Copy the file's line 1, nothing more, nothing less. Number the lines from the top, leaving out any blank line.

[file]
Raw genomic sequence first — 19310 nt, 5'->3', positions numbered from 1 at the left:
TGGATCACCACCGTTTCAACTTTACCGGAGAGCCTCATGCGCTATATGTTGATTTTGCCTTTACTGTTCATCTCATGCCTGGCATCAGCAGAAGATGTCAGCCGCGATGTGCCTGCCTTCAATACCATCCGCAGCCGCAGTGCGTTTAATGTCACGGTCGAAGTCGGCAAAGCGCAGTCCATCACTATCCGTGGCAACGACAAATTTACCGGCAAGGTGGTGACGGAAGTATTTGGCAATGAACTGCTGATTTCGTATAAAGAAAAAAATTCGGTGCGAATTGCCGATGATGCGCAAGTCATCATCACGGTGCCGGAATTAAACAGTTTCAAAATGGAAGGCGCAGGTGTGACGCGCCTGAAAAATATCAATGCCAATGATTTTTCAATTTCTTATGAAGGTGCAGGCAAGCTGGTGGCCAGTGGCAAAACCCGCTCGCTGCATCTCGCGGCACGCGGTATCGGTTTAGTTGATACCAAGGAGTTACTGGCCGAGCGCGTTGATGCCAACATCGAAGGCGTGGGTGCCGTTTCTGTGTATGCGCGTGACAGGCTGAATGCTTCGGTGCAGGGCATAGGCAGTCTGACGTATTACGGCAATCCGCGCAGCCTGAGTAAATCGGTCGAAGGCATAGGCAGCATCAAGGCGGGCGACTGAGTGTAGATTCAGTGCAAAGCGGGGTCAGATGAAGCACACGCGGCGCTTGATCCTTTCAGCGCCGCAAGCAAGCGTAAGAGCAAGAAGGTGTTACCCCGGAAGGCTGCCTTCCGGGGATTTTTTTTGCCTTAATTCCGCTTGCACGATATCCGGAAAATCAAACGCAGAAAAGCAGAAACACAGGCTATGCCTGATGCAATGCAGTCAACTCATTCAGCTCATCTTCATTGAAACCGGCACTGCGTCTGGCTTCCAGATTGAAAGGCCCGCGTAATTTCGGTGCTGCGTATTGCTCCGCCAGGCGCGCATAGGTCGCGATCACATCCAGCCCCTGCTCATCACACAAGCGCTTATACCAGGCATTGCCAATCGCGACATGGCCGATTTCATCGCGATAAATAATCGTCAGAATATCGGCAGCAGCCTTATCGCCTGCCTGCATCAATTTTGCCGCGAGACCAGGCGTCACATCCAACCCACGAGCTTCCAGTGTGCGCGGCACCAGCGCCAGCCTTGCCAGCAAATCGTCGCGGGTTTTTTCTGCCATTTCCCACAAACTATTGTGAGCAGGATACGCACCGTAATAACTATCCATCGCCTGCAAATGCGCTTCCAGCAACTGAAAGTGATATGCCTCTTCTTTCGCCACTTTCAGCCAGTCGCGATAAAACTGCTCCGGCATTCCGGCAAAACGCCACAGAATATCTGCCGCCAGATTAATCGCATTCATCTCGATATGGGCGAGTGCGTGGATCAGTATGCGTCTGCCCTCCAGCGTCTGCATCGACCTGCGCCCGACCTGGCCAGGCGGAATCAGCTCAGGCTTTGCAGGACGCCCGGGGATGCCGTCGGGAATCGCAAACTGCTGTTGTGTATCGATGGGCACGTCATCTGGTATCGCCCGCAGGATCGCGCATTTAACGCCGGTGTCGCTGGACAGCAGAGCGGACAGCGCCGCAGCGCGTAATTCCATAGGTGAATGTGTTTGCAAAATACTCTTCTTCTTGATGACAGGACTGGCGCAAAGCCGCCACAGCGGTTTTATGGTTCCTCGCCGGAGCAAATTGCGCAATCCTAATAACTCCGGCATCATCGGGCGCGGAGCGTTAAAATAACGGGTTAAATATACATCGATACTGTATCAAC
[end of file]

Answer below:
Raw genomic sequence first — 19310 nt, 5'->3', positions numbered from 1 at the left: